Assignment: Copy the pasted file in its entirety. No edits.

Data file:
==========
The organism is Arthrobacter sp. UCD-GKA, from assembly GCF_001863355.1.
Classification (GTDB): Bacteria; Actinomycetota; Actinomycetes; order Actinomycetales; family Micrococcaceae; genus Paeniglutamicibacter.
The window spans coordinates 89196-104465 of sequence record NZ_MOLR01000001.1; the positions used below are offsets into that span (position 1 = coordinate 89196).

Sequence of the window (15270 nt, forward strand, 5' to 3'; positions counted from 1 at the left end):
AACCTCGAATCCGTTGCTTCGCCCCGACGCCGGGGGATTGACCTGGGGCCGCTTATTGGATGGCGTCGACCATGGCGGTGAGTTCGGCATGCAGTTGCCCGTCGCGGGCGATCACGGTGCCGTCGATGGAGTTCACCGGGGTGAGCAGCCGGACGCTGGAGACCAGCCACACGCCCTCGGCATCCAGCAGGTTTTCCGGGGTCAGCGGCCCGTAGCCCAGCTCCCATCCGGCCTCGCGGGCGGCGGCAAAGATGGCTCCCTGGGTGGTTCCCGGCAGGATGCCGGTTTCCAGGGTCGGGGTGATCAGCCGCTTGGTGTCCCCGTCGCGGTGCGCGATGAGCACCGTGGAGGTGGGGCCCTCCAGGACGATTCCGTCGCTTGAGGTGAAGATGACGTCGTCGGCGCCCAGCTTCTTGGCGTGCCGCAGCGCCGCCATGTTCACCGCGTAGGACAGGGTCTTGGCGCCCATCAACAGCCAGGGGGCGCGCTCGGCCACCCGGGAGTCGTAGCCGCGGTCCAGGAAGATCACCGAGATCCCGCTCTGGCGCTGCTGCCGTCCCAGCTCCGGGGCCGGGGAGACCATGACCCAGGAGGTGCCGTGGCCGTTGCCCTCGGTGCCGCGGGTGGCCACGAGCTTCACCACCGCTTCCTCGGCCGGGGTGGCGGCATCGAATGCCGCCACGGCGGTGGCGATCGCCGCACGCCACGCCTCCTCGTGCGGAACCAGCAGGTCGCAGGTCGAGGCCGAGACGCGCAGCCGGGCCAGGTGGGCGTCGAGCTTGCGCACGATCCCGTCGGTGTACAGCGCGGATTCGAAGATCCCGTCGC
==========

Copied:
The organism is Arthrobacter sp. UCD-GKA, from assembly GCF_001863355.1.
Classification (GTDB): Bacteria; Actinomycetota; Actinomycetes; order Actinomycetales; family Micrococcaceae; genus Paeniglutamicibacter.
The window spans coordinates 89196-104465 of sequence record NZ_MOLR01000001.1; the positions used below are offsets into that span (position 1 = coordinate 89196).

Sequence of the window (15270 nt, forward strand, 5' to 3'; positions counted from 1 at the left end):
AACCTCGAATCCGTTGCTTCGCCCCGACGCCGGGGGATTGACCTGGGGCCGCTTATTGGATGGCGTCGACCATGGCGGTGAGTTCGGCATGCAGTTGCCCGTCGCGGGCGATCACGGTGCCGTCGATGGAGTTCACCGGGGTGAGCAGCCGGACGCTGGAGACCAGCCACACGCCCTCGGCATCCAGCAGGTTTTCCGGGGTCAGCGGCCCGTAGCCCAGCTCCCATCCGGCCTCGCGGGCGGCGGCAAAGATGGCTCCCTGGGTGGTTCCCGGCAGGATGCCGGTTTCCAGGGTCGGGGTGATCAGCCGCTTGGTGTCCCCGTCGCGGTGCGCGATGAGCACCGTGGAGGTGGGGCCCTCCAGGACGATTCCGTCGCTTGAGGTGAAGATGACGTCGTCGGCGCCCAGCTTCTTGGCGTGCCGCAGCGCCGCCATGTTCACCGCGTAGGACAGGGTCTTGGCGCCCATCAACAGCCAGGGGGCGCGCTCGGCCACCCGGGAGTCGTAGCCGCGGTCCAGGAAGATCACCGAGATCCCGCTCTGGCGCTGCTGCCGTCCCAGCTCCGGGGCCGGGGAGACCATGACCCAGGAGGTGCCGTGGCCGTTGCCCTCGGTGCCGCGGGTGGCCACGAGCTTCACCACCGCTTCCTCGGCCGGGGTGGCGGCATCGAATGCCGCCACGGCGGTGGCGATCGCCGCACGCCACGCCTCCTCGTGCGGAACCAGCAGGTCGCAGGTCGAGGCCGAGACGCGCAGCCGGGCCAGGTGGGCGTCGAGCTTGCGCACGATCCCGTCGGTGTACAGCGCGGATTCGAAGATCCCGTCGC